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Pau Gasol, once a king with Lakers, now just a pawn

Gasol was a major factor in two Lakers titles, then one bad stretch of games in the playoffs last season turned him into trade bait. But it hasn't diminished his professionalism or likability.

December 17, 2011|T.J. Simers
  • Pau Gasol has helped the Lakers to advance to the NBA Finals three straight years and win two titles, but he says he wouldn't be surprised if the team attempts to trade him again.
Pau Gasol has helped the Lakers to advance to the NBA Finals three straight… (Jayne Kamin-Oncea / US Presswire )

Pau Gasol was working on his three-point shot the other day before we were scheduled to talk.

"We're exploring it," he says.

I'm not surprised the Lakers have given up on his toughing it out inside.

It wasn't that long ago the Lakers had given up on him all together, nearly banishing him to Houston.

That's what happens when you have a bad 10-game playoff stretch with the Lakers.

How soon everyone forgets. Gasol was the centerpiece of one of the all-time most lopsided NBA trades, helping the Lakers to advance to the Finals three straight years and win two titles.

If you think Kobe Bryant is unhappy now, imagine him still sitting on three rings if the Lakers hadn't acquired Gasol.

But now Gasol wouldn't be surprised if he gets tossed aside.

"If the right opportunity comes along," Gasol says, "they will take advantage of it."

As dominant as he is on the court, and as solid as he has been off it as a likable Lakers representative, it's amazing how three troubled weeks of basketball have changed the view of Gasol.

"I guess some people have given up on me now," he says with a grin. "I think if I had played at my usual level, it would have been unheard of to be traded."

Lakers management now passes along word there's only a slim chance Gasol will be traded.

"Slim," he repeats, and Gasol knows how that goes.

Things change, all right. The NBA is making it more difficult on teams like the Lakers that have spent money to build themselves into potential champions. They have serious payroll cuts to make in the next couple of years.

"I know there are financial considerations," Gasol concedes, now a pawn in trade talk.

The first chance the Lakers had to cut back, they did so, shipping out Lamar Odom. And Gasol's contract is a bigger burden under the new collective bargaining agreement.

Had Gasol reacted the same way Odom did, GM Mitch Kupchak says, he would have tried to find a new home for Gasol as well.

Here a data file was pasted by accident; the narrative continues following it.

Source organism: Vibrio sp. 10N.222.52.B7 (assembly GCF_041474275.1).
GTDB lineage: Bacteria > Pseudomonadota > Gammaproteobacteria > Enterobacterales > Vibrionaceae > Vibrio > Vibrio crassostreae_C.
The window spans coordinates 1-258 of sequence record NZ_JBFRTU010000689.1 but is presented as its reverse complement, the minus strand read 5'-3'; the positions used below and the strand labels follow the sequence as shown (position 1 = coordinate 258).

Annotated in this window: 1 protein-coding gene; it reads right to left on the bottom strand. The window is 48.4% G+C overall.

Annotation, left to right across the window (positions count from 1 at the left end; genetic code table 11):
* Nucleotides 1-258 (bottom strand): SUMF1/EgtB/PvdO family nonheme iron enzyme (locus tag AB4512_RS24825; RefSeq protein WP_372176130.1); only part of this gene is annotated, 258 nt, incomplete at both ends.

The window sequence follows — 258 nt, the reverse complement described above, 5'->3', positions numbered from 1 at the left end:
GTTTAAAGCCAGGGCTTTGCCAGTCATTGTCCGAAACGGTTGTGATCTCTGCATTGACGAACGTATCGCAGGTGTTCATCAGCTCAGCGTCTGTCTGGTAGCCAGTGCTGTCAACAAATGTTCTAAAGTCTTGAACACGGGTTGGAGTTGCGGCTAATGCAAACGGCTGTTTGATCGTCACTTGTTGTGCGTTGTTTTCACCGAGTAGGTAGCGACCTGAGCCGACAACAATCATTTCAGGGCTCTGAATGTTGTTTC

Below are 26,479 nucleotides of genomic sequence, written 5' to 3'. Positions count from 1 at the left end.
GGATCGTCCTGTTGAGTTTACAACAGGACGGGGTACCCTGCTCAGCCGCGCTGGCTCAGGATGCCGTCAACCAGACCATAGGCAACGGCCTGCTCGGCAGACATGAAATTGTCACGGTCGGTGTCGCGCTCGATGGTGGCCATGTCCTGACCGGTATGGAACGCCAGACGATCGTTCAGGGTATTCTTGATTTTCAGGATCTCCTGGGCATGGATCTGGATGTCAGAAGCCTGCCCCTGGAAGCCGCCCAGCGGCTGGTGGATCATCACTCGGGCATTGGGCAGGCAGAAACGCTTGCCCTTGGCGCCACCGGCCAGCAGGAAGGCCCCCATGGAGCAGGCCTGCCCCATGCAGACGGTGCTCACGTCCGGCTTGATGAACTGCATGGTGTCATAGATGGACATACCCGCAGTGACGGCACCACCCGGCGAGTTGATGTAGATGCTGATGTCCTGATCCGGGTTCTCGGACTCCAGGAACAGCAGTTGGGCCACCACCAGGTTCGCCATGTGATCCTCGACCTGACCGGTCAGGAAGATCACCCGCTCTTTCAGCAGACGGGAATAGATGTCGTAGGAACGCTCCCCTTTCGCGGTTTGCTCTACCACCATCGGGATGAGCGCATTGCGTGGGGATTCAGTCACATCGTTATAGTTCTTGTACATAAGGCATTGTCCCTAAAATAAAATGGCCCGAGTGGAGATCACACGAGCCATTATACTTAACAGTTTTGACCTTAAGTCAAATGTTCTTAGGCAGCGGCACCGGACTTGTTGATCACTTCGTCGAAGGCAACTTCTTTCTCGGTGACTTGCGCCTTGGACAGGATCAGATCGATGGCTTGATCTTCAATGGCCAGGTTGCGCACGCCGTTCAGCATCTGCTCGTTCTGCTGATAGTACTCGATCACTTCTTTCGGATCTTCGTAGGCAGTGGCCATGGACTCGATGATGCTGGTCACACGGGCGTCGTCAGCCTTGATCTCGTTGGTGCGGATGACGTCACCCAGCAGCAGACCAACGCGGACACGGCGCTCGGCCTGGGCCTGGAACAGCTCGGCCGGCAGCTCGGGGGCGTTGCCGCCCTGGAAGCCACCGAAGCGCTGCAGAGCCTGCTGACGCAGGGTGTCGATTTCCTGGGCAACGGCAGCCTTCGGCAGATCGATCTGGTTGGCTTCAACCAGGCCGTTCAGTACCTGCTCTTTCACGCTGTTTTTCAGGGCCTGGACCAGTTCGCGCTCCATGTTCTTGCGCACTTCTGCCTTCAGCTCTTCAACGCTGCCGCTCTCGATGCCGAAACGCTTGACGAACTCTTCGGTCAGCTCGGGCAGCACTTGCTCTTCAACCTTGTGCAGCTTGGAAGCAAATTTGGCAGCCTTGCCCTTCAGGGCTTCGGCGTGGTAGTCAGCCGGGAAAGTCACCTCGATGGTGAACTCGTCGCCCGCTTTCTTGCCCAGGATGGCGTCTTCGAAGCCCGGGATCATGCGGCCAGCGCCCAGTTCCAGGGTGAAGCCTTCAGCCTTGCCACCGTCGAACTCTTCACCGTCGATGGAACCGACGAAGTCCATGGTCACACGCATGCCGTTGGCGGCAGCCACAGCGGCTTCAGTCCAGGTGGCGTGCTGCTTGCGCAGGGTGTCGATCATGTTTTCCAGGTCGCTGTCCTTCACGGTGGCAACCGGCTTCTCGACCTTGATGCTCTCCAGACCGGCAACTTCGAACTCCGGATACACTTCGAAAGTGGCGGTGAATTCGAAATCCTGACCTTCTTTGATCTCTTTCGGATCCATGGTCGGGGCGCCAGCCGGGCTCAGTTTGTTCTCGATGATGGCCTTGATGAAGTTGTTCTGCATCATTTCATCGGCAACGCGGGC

But Gasol is a pro, as well as being thoughtful, responsible, and admittedly a little apprehensive.

"I didn't know when I arrived the other day if someone was going to take me upstairs and tell me I was going somewhere else," he says. "It was awkward.

"Maybe it would have been easier to stay home and let things play out. But I have too much respect for my job and the opportunity I have in life and the rewards it provides. I wasn't traded, so my place was with my teammates."

Then the Lakers took another run at Chris Paul — Gasol most likely the trade bait.

"I'm sure I was," Gasol says, while remaining on edge even though the Clippers have acquired Paul.

"If it didn't happen this time, it might the next," Gasol says. And those who recall his troubled play in the playoffs know this is someone who struggles when he has things on his mind beyond basketball.

"I don't want the fun, the passion, the essence of the game taken away from me," he says. "But the game is turning too much to other things, the business aspect. Once you start letting that get in the way it can be hurtful.

"But I won't let that happen. I owe too much to my teammates, the fans and myself to do anything but play as hard as I can."

The playoffs got away from him, though, because personal issues weighed heavily. He says there were also unspecified "things within the team that weren't great either."

I mention his relationship with Kobe and the distance observed between the two last season, and he waves it off.

"You can observe all you want," he says, polite even when he rebukes. "People like to find differences between players and start stuff."

Private things, Gasol says, should remain private. And this is before TMZ goes public with a personal story about his teammate, and he's got that right. Private things should remain private.

"We're not robots," he says, while speaking of himself. "Things happen in our lives and we just have to do our best like everyone else when things don't go well."

It is one thing to know what must be done, another when you are the absolute pits in the playoffs. And he was awful.

He's grinning again. Why is it that everyone is always trying to rattle him?

"It takes a lot to get under my skin," he says, but not really. "I don't get all the credit when we win, and rightfully so because it's a team game. So I don't think I should get all the criticism when we mess up and I don't play the way I'm capable of playing."

It takes only a few seconds to advise him he's got that wrong. He's a great player and gets credit for being so. Along with it goes the expectation he won't be the absolute pits in the playoffs.

"That's a compliment and I'm flattered, but it's not fair," Gasol argues. "It wasn't like I was voluntarily not playing well. I was mad at myself."

I wonder when he gets tough on himself if he curls into a ball as he seems to do when other players rough him up. Or, so the criticism goes.

"Here's how I look at it," he says. "I picture myself losing my calm and just hitting someone out of the blue. From that day on then I'm a tough guy for doing that? Or, am I really just a dumb guy for doing that?

"I'm not going to be the dumb guy because I have enough weapons in my game to beat you. So that's what I'm going to do."

No matter where he plays this season.

t.j.simers@latimes.com

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